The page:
- - Tuesday, May 20, 2014

This year brought a number of stories about commencement speakers being bullied away from college campuses by protest groups who, it appears, just don’t want the truth to be heard. As a public service, I would like to present an all-purpose commencement speech to be used by all who want to hear the truth and know a little about life’s important lessons.

Students, faculty, parents, whiners, moochers and those who are only interested in themselves and their own opinions, let me give it to you straight: The adult world is not much interested in your wants, desires, demands, or what you think the world owes you, nor should it. To succeed in life, focus on what you have to offer, not what you think you’re “entitled” to.

Too many people think they’re “entitled” to lots of money, a big house, a car, power. You are not owed anything except Life, Liberty and the Pursuit of Happiness. More disconcerting are the people who believe they are “entitled” to protection from speech with which they disagree. That makes for a very unpleasant society, dominated by whoever can scream “shut up” the loudest. It’s a mistake to think most of the great arguments can ever be “won” decisively. You don’t win by forcing others to agree with you, or terrorizing them into keeping their mouths shut. You can try that with your employer, but it won’t turn out as well as you might hope.

Ideas do not emerge from cocoons of ignorance as beautiful butterflies. The truth is that ideas benefit from competition and cooperation. Good ideas can take a beating and emerge stronger than ever. And strong ideas don’t need to be forced down everyone’s throat by angry mobs.

The best meetings are those where everybody is able to throw out ideas no matter how good or bad. You will be amazed what kind of creativity can happen when there is no fear of ridicule or “group think.”

Persuasion can get pretty lively, but it’s ultimately constructive. Compulsion is destructive. It makes the world smaller and dimmer. It makes people afraid to try new things, or think outside the box.

It’s important to remember good manners and a gracious spirit are signs of strength and confidence. When you’re rich in ideas, a good man or woman is generous to different points of view. Only the insecure close their minds, slam their doors, and stuff their ears.

The world has become too complacent and far too ready to embrace “group think” or to “borrow” the ideas of others. Think for yourself. Create new thoughts, new ideas. Don’t be afraid of being a leader. Don’t be so terrified of making mistakes. No matter how hard you try, no matter how many laws are passed, the world will never be a perfect place, and maybe that’s a good thing. Walt Disney once said, “All the adversity I’ve had in my life, all my troubles and obstacles, have strengthened me … You may not realize it when it happens, but a kick in the teeth may be the best thing in the world for you.”

The past wasn’t as simple as you might like to think it was. History, including recent history, is filled with people who were both right and wrong. Create great things and not such great things. Make historic mistakes, but always take responsibility for your errors. Never pass the blame on to others; it’s weak, wrong, and you can’t grow from the experience.

The future is going to be very complicated, too. I ask you, who has a better chance of finding good solutions to complicated problems — millions of people testing out their own ideas, challenging each other, and cooperating for the betterment of themselves and mankind, or a handful of sell-out junk scientists and politicians backed up by angry mobs looking for free money and cheap votes?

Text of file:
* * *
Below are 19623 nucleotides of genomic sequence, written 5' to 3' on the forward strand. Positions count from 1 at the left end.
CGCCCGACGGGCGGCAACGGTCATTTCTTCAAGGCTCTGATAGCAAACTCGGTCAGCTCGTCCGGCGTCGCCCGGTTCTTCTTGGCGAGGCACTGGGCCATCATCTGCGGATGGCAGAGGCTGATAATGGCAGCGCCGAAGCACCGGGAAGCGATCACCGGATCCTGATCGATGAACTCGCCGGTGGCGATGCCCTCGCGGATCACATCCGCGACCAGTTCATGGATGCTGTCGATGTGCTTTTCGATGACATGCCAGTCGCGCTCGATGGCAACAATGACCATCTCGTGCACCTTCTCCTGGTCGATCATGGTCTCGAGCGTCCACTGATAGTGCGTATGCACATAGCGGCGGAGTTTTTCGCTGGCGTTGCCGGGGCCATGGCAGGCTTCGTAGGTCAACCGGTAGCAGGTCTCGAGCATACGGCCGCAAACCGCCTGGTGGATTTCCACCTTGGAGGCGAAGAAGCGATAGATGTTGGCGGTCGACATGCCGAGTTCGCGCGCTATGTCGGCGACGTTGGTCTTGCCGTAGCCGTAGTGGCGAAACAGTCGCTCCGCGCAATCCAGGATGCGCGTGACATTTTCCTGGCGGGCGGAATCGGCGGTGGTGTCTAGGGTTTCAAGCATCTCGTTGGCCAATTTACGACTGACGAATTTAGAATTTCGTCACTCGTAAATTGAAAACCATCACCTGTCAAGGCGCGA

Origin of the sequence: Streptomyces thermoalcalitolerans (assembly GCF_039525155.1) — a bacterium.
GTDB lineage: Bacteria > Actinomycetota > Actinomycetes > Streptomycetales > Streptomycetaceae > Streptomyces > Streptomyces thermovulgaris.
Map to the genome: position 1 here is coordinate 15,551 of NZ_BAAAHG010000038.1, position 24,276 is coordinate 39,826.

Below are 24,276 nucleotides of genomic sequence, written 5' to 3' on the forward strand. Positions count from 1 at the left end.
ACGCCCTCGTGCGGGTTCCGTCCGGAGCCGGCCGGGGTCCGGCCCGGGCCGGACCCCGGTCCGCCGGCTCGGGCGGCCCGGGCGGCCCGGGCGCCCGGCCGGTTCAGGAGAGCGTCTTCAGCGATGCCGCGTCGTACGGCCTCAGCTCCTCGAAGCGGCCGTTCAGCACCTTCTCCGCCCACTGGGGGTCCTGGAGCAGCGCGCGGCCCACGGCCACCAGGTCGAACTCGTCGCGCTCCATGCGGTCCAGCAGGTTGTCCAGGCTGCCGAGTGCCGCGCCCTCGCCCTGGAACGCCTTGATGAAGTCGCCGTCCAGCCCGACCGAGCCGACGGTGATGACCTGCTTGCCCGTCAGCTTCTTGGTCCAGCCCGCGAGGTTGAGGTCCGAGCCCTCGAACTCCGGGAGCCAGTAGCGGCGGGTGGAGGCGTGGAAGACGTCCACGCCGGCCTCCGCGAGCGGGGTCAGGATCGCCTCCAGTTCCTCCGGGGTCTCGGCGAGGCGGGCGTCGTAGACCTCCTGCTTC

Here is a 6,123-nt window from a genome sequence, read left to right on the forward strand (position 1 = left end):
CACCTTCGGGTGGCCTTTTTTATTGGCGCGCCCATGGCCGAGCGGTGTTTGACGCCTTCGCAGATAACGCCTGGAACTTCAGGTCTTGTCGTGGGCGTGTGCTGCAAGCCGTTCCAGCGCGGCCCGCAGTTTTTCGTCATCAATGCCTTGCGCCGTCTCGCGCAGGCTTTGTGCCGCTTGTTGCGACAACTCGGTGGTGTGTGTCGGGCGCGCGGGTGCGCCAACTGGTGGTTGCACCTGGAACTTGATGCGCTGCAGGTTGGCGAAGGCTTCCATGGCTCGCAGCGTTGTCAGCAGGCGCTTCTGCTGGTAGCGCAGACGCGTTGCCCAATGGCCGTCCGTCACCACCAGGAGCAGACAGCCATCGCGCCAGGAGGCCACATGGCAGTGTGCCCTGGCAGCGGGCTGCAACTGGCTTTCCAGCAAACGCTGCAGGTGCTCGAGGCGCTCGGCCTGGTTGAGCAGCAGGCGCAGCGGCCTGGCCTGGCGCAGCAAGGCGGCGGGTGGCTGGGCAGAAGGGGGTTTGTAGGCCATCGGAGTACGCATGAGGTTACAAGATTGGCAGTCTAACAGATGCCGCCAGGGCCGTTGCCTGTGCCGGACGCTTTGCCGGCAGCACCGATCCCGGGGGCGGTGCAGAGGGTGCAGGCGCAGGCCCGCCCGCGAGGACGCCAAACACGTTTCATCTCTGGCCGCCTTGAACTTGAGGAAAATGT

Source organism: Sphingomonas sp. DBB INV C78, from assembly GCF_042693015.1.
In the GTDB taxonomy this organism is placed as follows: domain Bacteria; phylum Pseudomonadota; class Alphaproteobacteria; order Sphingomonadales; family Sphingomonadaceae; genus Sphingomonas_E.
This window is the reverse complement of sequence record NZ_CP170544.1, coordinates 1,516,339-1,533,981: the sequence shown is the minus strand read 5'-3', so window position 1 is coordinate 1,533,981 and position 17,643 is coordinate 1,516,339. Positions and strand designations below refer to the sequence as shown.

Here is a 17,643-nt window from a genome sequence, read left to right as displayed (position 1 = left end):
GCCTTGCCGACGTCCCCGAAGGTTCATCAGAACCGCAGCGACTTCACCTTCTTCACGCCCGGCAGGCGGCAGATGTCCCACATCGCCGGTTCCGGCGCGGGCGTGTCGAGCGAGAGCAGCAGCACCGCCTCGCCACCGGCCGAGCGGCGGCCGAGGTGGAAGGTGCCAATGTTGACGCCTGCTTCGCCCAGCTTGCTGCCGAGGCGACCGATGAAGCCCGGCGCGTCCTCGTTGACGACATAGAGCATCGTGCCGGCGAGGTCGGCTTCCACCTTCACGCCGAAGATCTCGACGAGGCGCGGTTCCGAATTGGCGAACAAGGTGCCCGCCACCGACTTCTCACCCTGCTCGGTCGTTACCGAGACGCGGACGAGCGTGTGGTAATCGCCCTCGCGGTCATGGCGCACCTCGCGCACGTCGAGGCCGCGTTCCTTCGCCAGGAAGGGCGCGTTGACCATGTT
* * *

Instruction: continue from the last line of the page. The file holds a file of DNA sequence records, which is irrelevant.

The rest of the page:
You’re better off surrounding yourself with people who want you to step up and contribute your best, not people who tell you what you deserve. You can learn a lot by listening to those who disagree, even if they don’t convince you of anything, because they can help you understand your thoughts and how your belief system came together. That’s the kind of exercise a vigorous mind should relish.

To be a great employee, business owner, manager, politician, spouse, parent or an incredible all-around human being, remember one golden rule, always under-promise and over-deliver.

A good and positive attitude is everything! The old saying attributed to the writings of Thomas Jefferson — “I am a great believer in luck, and I find the harder I work, the more I have of it” — is one of life’s great truths and a mantra that should be adopted by all.

Never stop learning, because an autodidactic is fantastic. Read the Holy Bible or “Atlas Shrugged” by Ayn Rand, or “Think and Grow Rich” by Napoleon Hill, or works by other great minds, continue your learning and growth. A shallow person believes he has learned it all.

Welcome to the real world. I wish you good luck, great joy, and a good work ethic. Remember, nothing is ever really over, nobody wins or loses forever, and if you’re lucky, everyone wants a piece of you.

So, get out of your parents’ basement, don’t allow your major in college to confine nor define you. Learn about you, find out what it is you would do for free for the rest of your life, and figure out a way to get paid for it. Take nothing in life for granted, and you will be rich and fulfilled indeed.

What advice do you have for the class of 2014? Post it here on the Rusty Rebellion Page, and until our next briefing, this is The Rusty Humphries Rebellion.

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